HUD Wants to Make Living in a Tiny House or RV Illegal

We’re working on locating links to HUD so that we can speak out *Against* these “regulations”. Please take action in any way that you can, start by sharing this information with your friends and families. [edit] here’s a link to HUD’s page –

The tiny house movement has taken America by storm, in part because our economy is in the toilet. People are striving to reduce their expenses by embracing minimalism. They’re breaking free from the corporate grind because, as I’ve always advised, they are learning to live with less and radically reducing their expenses.

But, these days in America, you are sharply admonished when you try to live your life outside of the strictures of the 9-5 world. Is it any surprise that the government is now taking steps to limit our ability to drastically reduce our expenses? They always seem to make illegal anything we try to do to be more independent and moving into a tiny house appears to be the next on their list.

via HUD Wants to Make Living in a Tiny House or RV Illegal


Tents, campers and dogs, oh my | Cabins, containers, tiny homes and yurts, oh my

A Shared Story from one of our fellow homeless friends:

It has been quite awhile since we last posted. It was a pretty difficult year for us and now we have finally landed in a tiny camper in the desert (southern California). It will be and has been pretty hot for us and we are happy to have our new home. Well, all I can say is I wanted to live in a tiny home and I sure did get my wish. Will write more about living in a camper soon.

Meanwhile you can read more about camping with dogs and more at the link below as well as about a great insulated tent called a Shift Pod. It is waterproof, wind resistant, built for the harsh climate of the Black Rock Desert in northern Nevada (hot during the day and cold at night), and easy to set up (in less than five minutes). It is six feet high and can easily fit a queen size bed and a table and chair, and other gear for your camping adventures. Also being utilized as relief/disaster shelter and shelter for people without homes.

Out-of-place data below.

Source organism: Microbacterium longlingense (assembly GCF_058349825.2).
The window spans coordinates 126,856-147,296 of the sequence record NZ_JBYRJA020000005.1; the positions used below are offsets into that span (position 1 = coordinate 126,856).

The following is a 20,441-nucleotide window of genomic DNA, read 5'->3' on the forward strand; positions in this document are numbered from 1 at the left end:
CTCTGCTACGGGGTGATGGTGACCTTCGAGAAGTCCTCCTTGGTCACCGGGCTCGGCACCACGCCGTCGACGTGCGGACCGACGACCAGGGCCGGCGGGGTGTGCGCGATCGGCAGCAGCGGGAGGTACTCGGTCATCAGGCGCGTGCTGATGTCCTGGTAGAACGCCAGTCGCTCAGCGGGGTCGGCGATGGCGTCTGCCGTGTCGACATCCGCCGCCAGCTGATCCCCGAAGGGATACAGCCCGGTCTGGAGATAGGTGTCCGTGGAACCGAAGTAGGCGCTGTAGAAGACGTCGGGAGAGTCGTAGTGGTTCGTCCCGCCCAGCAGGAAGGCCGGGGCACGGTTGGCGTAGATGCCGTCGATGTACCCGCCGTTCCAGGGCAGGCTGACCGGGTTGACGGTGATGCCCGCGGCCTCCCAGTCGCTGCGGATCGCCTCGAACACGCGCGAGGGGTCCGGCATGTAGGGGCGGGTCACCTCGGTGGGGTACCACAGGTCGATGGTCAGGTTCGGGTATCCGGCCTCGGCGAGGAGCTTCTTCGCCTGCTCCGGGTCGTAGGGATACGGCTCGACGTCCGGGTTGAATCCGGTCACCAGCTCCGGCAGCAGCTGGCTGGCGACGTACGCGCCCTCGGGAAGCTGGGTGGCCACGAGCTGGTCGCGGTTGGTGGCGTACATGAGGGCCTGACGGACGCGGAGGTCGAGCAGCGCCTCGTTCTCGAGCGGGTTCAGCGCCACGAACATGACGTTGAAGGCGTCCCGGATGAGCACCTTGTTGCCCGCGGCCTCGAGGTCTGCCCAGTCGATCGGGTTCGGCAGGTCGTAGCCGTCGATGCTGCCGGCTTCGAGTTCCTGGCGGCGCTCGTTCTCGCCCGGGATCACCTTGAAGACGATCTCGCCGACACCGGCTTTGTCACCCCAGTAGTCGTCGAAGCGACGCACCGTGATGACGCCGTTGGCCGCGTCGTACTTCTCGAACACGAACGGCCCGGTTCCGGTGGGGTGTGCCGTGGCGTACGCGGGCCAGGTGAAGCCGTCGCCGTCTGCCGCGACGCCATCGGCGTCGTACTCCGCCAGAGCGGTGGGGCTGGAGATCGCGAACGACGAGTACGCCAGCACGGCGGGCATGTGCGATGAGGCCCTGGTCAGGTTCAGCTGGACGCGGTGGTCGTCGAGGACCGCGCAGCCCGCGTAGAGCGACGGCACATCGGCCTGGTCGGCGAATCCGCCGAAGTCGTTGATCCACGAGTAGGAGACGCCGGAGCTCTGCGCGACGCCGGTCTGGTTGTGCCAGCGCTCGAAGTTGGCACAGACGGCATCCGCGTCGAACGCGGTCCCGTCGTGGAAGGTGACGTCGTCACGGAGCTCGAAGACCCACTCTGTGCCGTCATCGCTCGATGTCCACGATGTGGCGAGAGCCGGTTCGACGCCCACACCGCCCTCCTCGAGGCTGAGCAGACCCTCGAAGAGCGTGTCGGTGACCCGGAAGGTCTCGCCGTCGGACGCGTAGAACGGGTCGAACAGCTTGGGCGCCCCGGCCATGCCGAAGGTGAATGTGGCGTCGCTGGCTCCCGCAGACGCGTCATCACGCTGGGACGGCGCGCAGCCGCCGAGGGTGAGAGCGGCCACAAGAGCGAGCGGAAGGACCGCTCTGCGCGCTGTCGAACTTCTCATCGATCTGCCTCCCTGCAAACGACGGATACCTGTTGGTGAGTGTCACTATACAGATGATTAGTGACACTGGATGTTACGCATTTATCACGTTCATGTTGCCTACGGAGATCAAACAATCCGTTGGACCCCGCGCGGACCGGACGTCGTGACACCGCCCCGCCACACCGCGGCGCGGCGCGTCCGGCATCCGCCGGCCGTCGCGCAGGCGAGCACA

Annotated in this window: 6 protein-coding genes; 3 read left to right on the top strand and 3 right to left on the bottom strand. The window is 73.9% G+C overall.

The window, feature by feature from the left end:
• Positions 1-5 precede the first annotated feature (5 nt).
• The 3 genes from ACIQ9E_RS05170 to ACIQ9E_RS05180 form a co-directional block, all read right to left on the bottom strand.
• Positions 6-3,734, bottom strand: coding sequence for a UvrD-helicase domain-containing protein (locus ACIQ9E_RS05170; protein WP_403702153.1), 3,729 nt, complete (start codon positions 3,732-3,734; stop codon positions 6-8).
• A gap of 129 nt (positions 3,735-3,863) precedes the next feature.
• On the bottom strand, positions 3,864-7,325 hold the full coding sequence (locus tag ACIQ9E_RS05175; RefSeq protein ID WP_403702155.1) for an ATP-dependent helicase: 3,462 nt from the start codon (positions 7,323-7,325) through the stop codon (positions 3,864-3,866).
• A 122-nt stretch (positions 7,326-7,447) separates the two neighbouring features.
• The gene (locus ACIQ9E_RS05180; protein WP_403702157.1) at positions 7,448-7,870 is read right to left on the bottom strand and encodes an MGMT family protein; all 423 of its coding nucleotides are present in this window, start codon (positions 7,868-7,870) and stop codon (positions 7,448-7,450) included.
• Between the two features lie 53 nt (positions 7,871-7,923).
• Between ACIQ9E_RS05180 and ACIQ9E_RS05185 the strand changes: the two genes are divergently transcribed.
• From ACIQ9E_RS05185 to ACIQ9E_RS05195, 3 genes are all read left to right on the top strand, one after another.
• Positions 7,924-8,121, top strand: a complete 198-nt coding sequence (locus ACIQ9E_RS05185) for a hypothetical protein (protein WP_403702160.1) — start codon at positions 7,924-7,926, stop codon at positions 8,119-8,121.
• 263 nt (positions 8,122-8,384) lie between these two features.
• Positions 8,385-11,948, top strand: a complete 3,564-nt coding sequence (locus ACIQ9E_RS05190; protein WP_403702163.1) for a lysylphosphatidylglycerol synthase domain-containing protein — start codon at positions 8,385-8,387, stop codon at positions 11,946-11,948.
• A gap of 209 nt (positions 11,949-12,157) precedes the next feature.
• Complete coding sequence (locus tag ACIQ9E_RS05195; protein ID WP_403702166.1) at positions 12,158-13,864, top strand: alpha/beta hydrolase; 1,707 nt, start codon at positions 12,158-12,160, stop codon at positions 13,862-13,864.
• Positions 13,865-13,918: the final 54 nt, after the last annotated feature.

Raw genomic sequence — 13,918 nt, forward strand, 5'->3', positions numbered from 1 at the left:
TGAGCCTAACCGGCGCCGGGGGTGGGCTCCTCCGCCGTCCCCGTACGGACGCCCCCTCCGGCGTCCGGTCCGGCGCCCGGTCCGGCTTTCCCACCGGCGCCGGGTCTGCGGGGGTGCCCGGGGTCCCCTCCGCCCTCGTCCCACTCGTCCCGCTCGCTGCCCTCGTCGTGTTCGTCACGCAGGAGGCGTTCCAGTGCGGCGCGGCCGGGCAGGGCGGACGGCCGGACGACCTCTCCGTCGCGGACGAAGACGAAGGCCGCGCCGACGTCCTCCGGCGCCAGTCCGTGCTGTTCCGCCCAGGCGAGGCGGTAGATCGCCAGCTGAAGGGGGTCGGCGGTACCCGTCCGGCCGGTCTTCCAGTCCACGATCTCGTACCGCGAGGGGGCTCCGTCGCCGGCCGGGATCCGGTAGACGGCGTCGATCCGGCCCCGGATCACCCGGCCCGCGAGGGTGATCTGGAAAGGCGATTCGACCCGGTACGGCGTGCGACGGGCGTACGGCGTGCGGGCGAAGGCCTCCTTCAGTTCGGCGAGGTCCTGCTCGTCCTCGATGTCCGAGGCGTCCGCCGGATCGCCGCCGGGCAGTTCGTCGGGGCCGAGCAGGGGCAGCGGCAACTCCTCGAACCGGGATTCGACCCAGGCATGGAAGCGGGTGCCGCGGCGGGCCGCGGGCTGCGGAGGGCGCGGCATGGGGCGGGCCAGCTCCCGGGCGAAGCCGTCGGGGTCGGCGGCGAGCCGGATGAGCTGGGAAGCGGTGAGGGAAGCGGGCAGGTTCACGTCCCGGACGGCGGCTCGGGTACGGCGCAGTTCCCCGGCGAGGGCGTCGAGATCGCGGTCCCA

Source: Tents, campers and dogs, oh my

Unwanted: Brian and Erica Hunt’s Evictions Put the Elderly at Risk on Vimeo

Unwanted: Brian and Erica Hunt’s Evictions Put the Elderly at Risk from Peter Menchini on Vimeo.

There are lots of ways that we become homeless, this is one of the rather common ones. Someone decides that they want the property that we own or rent, they purchase it without our consent, and now we live and perhaps die, on the streets. ~ gnat

Robert Dodd will die. If Brian and Erica Hunt succeed in evicting him to satisfy their greed, Robert, who has survived cancer and HIV, will not survive without his network of caregivers, doctors and medical services. When we say, “Eviction = Death”, we mean it.

via Unwanted: Brian and Erica Hunt’s Evictions Put the Elderly at Risk on Vimeo.

***Another article submitted to us by one of our fans here at Occupy  Homeless, thank You Peter Menchini, for the work that you’re doing and for sharing this important information with us!

Homeless In America: 5 Things to Say And 5 Things To Not Say

USA / San Francisco / May 2004 Christine beg to many on Fulton street of San Francisco. The city spends $200 million a year trying to get homeless people off the streets and into a better way of life – but over 20 years, the problem has only gotten worse. † Fatih Pinar / Anzenberger

When you see a homeless person, what do you do?

Most of us tend to have the same response: We avoid eye contact and walk a little faster. But you might also ponder the situation, thinking to yourself, What’s his story? How did this happen to her? How long have they lived on the streets? Maybe you even wanted to help, but didn’t know how to start a conversation.